For the APTS, women’s rights are central, especially given that 86% of our members are women. Québec owes a great deal to feminists’ struggles. We too often forget that many demands initially spearheaded by unions’ status-of-women committees have had positive ramifications for their unionized male coworkers and for all non-unionized workers, whatever their gender.
How does the APTS defend women’s rights?
The feminist action sector, in collaboration with the provincial feminist action committee, develops our understanding, furthers our analyses, and takes part in actions organized by a number of partners on issues of ongoing concern to women, such as harassment in the workplace and difficulties balancing work obligations with personal and family responsibilities. At its 2019 convention, the APTS passed a resolution making it mandatory to base our political platform on a feminist approach that is open, inclusive, intersectional and holistic. This approach is illustrated in the APTS guide to gender-inclusive and gender-neutral terms (for texts in French).
Is family/work balance actually a gender equality issue?
When it comes to family/work balance, biological and cultural factors are stacked against women, who shoulder the lion’s share of household and family obligations, particularly when they have young children. Although the division of labour has changed considerably in families, the mental burden of responsibility falls largely on women. For that reason, the issue of family/work balance is a priority for feminist action. We’re actively involved in the Coalition pour la conciliation famille-travail-études, which is calling on the provincial government to pass framework legislation on family/work/studies balance. We’ve also made parental rights one of our core demands in province-wide contract talks.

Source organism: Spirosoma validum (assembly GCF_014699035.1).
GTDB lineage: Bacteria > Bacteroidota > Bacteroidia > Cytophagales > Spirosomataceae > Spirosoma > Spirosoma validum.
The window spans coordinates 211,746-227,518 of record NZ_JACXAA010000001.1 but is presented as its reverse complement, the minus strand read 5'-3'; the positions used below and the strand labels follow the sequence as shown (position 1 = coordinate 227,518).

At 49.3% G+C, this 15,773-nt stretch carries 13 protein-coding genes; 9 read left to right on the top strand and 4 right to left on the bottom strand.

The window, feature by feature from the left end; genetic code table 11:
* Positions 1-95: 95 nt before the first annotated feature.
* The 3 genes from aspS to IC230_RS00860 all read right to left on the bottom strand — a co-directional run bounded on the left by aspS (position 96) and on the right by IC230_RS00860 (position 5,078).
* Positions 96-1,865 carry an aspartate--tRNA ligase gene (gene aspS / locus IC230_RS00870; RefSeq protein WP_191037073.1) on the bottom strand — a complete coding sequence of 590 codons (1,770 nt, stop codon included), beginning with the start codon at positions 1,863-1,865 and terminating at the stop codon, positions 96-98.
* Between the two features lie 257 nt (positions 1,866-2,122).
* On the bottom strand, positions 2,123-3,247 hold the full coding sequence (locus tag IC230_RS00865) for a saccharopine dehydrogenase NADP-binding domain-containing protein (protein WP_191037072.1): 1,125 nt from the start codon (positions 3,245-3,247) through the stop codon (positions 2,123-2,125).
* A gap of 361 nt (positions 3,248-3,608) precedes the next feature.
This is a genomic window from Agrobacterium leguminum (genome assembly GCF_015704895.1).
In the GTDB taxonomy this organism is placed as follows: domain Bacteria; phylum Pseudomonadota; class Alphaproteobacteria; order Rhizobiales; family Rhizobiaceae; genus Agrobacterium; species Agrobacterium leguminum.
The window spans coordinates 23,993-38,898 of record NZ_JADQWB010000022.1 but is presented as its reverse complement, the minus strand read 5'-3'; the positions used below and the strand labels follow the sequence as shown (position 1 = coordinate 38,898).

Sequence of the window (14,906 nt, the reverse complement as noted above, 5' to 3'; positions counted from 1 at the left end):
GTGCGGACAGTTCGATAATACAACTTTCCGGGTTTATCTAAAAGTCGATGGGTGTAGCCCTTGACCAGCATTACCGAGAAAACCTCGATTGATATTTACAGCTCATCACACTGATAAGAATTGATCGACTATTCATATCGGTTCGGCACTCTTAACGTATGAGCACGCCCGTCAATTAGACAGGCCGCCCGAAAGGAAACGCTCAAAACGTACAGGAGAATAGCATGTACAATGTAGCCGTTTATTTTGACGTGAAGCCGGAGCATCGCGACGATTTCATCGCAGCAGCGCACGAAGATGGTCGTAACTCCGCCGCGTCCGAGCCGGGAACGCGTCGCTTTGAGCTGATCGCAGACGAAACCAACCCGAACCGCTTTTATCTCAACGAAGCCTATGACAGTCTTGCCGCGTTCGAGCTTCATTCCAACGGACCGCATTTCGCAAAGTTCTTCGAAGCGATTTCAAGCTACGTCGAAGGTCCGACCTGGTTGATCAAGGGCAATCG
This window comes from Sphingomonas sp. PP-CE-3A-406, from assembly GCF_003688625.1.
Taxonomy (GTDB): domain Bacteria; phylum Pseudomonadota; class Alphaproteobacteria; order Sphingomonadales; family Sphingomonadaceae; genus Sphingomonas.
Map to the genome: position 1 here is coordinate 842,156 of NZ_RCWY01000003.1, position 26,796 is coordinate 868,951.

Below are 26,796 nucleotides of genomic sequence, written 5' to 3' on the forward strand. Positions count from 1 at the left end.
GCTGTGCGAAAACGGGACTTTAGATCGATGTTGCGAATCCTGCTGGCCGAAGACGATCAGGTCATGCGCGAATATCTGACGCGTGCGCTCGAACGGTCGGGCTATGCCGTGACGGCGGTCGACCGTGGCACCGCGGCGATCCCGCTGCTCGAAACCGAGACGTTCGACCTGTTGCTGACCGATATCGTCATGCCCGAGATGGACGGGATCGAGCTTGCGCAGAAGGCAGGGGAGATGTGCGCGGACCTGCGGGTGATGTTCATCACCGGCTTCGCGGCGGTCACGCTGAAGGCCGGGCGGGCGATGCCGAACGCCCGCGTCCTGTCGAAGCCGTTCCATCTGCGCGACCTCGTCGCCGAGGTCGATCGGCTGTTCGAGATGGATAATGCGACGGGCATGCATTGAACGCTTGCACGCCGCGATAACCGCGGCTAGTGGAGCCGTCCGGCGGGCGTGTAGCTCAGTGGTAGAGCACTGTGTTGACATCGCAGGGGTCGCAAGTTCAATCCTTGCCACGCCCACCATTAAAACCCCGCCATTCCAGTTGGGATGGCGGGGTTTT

How can I protect myself against psychological harassment at work?
Psychological harassment means any vexatious behaviour in the form of a repeated and hostile or unwanted conduct, verbal comments, actions and gestures, that affect an employee's dignity and psychological or physical integrity, or result in unfavorable working conditions for the employee or dismissal. When faced with a situation involving harassment, your employer has a duty to take action, rectify the situation and prevent it from happening again.
What is equitable representation?
Despite advances in education, women’s representation in democratic life and in corporate and organizational decision-making positions has remained static for decades, in no way reflecting their demographic weight.. The higher the rung on the organizational ladder, the rarer it is to find women, and this is true for all but a few sectors. Even labour organizations that have a long history of fighting discrimination and promoting equality, equity, solidarity and democracy are no exception. A marked and persistent under-representation of women in our decision-making bodies led the APTS to develop a union affirmative action program in the hope of achieving more equitable representation. For more information, consult The APTS and equitable representation.